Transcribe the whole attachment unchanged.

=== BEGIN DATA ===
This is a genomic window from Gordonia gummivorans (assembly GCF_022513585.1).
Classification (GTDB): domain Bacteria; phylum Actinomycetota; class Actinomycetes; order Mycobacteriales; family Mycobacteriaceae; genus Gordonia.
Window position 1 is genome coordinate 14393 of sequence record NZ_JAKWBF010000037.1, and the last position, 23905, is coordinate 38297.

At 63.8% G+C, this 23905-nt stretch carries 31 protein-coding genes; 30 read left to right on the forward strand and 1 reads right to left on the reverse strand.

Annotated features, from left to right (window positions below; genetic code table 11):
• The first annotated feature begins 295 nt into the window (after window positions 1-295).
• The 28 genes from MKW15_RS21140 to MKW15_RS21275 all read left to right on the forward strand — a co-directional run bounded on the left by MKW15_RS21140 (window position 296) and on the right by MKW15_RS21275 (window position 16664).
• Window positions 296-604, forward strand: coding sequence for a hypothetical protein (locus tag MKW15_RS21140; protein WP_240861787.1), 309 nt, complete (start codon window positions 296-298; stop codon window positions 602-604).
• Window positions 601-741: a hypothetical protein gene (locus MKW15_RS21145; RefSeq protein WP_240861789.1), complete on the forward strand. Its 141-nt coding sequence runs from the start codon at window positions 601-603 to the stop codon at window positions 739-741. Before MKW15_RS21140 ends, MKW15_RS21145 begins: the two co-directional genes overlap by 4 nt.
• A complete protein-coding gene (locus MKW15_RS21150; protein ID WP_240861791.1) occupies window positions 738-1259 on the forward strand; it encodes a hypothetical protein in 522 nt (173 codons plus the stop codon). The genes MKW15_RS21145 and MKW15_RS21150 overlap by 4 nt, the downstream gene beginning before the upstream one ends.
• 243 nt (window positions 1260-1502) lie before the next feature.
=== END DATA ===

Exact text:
This is a genomic window from Gordonia gummivorans (assembly GCF_022513585.1).
Classification (GTDB): domain Bacteria; phylum Actinomycetota; class Actinomycetes; order Mycobacteriales; family Mycobacteriaceae; genus Gordonia.
Window position 1 is genome coordinate 14393 of sequence record NZ_JAKWBF010000037.1, and the last position, 23905, is coordinate 38297.

At 63.8% G+C, this 23905-nt stretch carries 31 protein-coding genes; 30 read left to right on the forward strand and 1 reads right to left on the reverse strand.

Annotated features, from left to right (window positions below; genetic code table 11):
• The first annotated feature begins 295 nt into the window (after window positions 1-295).
• The 28 genes from MKW15_RS21140 to MKW15_RS21275 all read left to right on the forward strand — a co-directional run bounded on the left by MKW15_RS21140 (window position 296) and on the right by MKW15_RS21275 (window position 16664).
• Window positions 296-604, forward strand: coding sequence for a hypothetical protein (locus tag MKW15_RS21140; protein WP_240861787.1), 309 nt, complete (start codon window positions 296-298; stop codon window positions 602-604).
• Window positions 601-741: a hypothetical protein gene (locus MKW15_RS21145; RefSeq protein WP_240861789.1), complete on the forward strand. Its 141-nt coding sequence runs from the start codon at window positions 601-603 to the stop codon at window positions 739-741. Before MKW15_RS21140 ends, MKW15_RS21145 begins: the two co-directional genes overlap by 4 nt.
• A complete protein-coding gene (locus MKW15_RS21150; protein ID WP_240861791.1) occupies window positions 738-1259 on the forward strand; it encodes a hypothetical protein in 522 nt (173 codons plus the stop codon). The genes MKW15_RS21145 and MKW15_RS21150 overlap by 4 nt, the downstream gene beginning before the upstream one ends.
• 243 nt (window positions 1260-1502) lie before the next feature.